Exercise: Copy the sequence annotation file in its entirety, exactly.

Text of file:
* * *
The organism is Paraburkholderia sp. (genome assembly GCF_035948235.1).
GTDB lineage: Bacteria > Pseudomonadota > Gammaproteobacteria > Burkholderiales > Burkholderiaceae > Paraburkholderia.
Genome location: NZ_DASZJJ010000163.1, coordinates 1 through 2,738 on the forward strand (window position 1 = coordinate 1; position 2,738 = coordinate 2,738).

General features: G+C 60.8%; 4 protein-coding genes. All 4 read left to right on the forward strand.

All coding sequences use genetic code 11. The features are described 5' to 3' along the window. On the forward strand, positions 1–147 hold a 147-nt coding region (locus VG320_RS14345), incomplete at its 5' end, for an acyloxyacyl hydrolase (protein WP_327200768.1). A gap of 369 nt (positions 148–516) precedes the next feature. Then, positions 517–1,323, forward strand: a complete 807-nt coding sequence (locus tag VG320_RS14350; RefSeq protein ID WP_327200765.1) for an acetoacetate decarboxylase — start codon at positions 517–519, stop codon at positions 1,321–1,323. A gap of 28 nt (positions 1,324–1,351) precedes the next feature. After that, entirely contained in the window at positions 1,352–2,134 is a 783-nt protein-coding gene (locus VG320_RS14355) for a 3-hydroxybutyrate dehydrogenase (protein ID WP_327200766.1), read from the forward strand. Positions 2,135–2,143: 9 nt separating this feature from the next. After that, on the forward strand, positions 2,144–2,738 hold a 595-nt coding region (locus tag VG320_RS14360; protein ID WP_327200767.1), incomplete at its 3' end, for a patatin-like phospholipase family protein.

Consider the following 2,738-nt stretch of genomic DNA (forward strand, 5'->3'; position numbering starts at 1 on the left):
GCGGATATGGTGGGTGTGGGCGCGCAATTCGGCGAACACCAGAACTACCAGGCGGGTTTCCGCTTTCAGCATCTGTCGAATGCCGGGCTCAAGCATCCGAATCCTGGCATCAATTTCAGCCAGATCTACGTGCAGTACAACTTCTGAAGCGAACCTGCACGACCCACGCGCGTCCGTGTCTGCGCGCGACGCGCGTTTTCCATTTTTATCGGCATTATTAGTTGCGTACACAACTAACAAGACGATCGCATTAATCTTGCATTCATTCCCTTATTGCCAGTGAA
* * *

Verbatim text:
The organism is Paraburkholderia sp. (genome assembly GCF_035948235.1).
GTDB lineage: Bacteria > Pseudomonadota > Gammaproteobacteria > Burkholderiales > Burkholderiaceae > Paraburkholderia.
Genome location: NZ_DASZJJ010000163.1, coordinates 1 through 2,738 on the forward strand (window position 1 = coordinate 1; position 2,738 = coordinate 2,738).

General features: G+C 60.8%; 4 protein-coding genes. All 4 read left to right on the forward strand.

All coding sequences use genetic code 11. The features are described 5' to 3' along the window. On the forward strand, positions 1–147 hold a 147-nt coding region (locus VG320_RS14345), incomplete at its 5' end, for an acyloxyacyl hydrolase (protein WP_327200768.1). A gap of 369 nt (positions 148–516) precedes the next feature. Then, positions 517–1,323, forward strand: a complete 807-nt coding sequence (locus tag VG320_RS14350; RefSeq protein ID WP_327200765.1) for an acetoacetate decarboxylase — start codon at positions 517–519, stop codon at positions 1,321–1,323. A gap of 28 nt (positions 1,324–1,351) precedes the next feature. After that, entirely contained in the window at positions 1,352–2,134 is a 783-nt protein-coding gene (locus VG320_RS14355) for a 3-hydroxybutyrate dehydrogenase (protein ID WP_327200766.1), read from the forward strand. Positions 2,135–2,143: 9 nt separating this feature from the next. After that, on the forward strand, positions 2,144–2,738 hold a 595-nt coding region (locus tag VG320_RS14360; protein ID WP_327200767.1), incomplete at its 3' end, for a patatin-like phospholipase family protein.

Consider the following 2,738-nt stretch of genomic DNA (forward strand, 5'->3'; position numbering starts at 1 on the left):
GCGGATATGGTGGGTGTGGGCGCGCAATTCGGCGAACACCAGAACTACCAGGCGGGTTTCCGCTTTCAGCATCTGTCGAATGCCGGGCTCAAGCATCCGAATCCTGGCATCAATTTCAGCCAGATCTACGTGCAGTACAACTTCTGAAGCGAACCTGCACGACCCACGCGCGTCCGTGTCTGCGCGCGACGCGCGTTTTCCATTTTTATCGGCATTATTAGTTGCGTACACAACTAACAAGACGATCGCATTAATCTTGCATTCATTCCCTTATTGCCAGTGAA